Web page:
FibreFloral™ Design Media from Smithers-Oasis is not compostable so it needs to be placed in landfill. OASIS® Floral Products have investigated the viability of achieving a claim of compostable or biodegradable, and it is not possible with this product. The natural fibres will crumble down to basalt dust, but basalt, being a rock, does not biodegrade.
Smithers-Oasis has produced this useful guide on their products to help you make informed choices and it is important to work with companies to change and create planet friendly florist supplies.
With regards to plastic containers these are ok as long as we reuse them. Let’s look at the model of a circular economy which involves sharing, reusing, repairing and recycling existing materials and products as long as possible. The result is that we extend the life of our products and help reduce waste.
Having power to change
In our everyday work as florists we are very conscious about our impact on the planet, but when it comes to funeral work, finding an alternative to foam can sometimes be challenging and costly. We hope our films will be helpful in showing you alternatives that you can offer your customers and share with your funeral directors.
The good news is that as buyers you also have ‘buying power’ and with purchasing more sustainable products you can increase the demand and production of more eco-friendly products. It would be far better for the planet if the only thing being left behind was a beautiful design that can biodegrade back into its natural state of soil, rather than having the long-lasting impacts of plastic.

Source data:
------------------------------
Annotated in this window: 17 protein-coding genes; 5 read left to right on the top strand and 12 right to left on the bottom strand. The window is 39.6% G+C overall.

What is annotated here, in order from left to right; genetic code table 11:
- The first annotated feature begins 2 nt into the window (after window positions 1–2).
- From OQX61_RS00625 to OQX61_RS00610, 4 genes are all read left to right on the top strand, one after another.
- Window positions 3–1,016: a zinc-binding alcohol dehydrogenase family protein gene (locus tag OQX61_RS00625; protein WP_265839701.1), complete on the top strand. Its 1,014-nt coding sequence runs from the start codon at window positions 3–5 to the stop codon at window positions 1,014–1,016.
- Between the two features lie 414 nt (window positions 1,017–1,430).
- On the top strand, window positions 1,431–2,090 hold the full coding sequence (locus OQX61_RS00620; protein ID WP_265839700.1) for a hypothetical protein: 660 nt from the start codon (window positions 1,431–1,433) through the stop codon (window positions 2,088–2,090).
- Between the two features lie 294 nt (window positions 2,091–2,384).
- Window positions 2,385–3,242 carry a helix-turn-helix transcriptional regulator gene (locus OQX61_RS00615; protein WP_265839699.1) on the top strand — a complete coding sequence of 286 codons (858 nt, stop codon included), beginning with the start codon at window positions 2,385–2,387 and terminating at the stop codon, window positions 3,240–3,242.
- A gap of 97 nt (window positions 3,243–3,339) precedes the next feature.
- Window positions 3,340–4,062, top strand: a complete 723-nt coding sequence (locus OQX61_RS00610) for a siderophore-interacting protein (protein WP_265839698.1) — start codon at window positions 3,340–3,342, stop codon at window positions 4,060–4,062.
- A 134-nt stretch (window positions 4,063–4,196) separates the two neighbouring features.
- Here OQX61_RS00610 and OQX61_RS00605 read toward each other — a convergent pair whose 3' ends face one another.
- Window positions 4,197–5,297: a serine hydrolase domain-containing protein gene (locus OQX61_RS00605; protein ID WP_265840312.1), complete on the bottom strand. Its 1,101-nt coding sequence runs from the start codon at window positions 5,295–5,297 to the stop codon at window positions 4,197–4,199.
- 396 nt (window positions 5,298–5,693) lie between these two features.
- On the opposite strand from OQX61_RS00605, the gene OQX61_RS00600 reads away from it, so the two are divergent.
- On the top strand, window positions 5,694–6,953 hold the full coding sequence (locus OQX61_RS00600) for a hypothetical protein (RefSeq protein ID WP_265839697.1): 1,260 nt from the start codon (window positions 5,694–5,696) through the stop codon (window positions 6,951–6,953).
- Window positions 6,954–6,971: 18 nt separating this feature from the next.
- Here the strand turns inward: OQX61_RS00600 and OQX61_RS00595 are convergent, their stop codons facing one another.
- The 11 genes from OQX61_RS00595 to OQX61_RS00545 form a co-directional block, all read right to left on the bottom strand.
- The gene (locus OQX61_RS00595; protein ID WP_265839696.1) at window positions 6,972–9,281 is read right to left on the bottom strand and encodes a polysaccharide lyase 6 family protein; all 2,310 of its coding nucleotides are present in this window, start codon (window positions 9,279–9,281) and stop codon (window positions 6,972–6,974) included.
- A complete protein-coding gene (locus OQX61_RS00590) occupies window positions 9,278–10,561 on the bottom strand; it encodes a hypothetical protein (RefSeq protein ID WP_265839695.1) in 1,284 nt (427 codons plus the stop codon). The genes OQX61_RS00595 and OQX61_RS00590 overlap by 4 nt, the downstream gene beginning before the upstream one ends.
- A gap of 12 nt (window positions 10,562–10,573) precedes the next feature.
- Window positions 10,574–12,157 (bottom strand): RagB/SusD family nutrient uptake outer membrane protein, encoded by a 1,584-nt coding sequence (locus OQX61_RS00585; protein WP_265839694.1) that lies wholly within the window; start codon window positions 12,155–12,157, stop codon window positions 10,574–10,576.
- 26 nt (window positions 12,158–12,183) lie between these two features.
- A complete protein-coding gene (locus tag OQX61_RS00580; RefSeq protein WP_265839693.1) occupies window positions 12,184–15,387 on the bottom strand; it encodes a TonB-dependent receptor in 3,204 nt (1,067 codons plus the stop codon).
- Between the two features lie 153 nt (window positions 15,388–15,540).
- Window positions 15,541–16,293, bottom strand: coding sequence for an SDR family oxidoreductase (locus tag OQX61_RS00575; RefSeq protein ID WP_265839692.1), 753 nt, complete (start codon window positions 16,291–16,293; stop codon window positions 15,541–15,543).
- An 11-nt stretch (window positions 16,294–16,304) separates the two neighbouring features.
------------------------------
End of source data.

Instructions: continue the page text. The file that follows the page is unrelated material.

We have worked with Jane Benefield from Moreton Morrell College, Tracy Rowbottom from FlowerVision Bristol and Tina Parkes from British Academy of Floral Art and made a variety of designs which we hope will inspire you. All of these can be used commercially and their longevity is explained.
4.5 ft Biodegradable tied sheaf
Julie Collins shows you how to construct a 4.5ft tied sheaf that has impact on a coffin.
Biodegradable double ended funeral spray
Jane Benefield creates a beautiful double ended funeral spray.
Wreath in Fibre Floral and Bio Base
Tina Parkes looks at Fibre Floral and how to make a more economical wreath ring, using a bio base.
Single ended spray in Oshunpouch
Tracy Rowbottom introduces the new Oshunpouch, what it is like to use and how it can be purchased.
Planted design in a Bio Base
Tina Parkes makes a planted wreath with a Bio base wreath frame
Please note: The base used for this design is ‘Basic Ring Tray Biodur’ available from Flower Vision Bristol and not an Oasis product.
Julie Collins, explores how to make a biodegradable cross.
Key points to think about
- Can you reuse any of your plastics?
- Can you open communication with your local funeral directors and positively influence your customers’ choices with what products you offer?
- Can you reuse any water and keep micro plastic/ chemicals entering our water ways.
- Can you change your mediums and communicate with your customers about how to dispose of them?
Informed decision making
Give customers the information on how to dispose of products and help them to understand their choices for future orders.
Use seasonal flowers, either locally grown or commercially grown.
Be transparent- be open and honest about your sustainable practices. Highlight where you do well to customers.
Think your designs through, from source to end of its life. Keep notes on the sustainability of the designs you make. You could see patterns where you can make small or large changes, helping you to become more planet friendly.
If you have any hints, tips, mechanics or adaptions you have made and want to share them with us then get in touch by emailing email@example.com
Our ongoing activities
Gathering and fact checking info is a longterm commitment from the BFA but we want you to know that we are constantly working on creating good links to bring you the best knowledge and latest sustainable news.
Coming up soon will be features and info on our conversations with:
- Education Board
- Freddies Flowers
- Shane Connolly
- Waste recycling
We hope you’ll look forward to hearing about it all and find it useful so.. See you next time!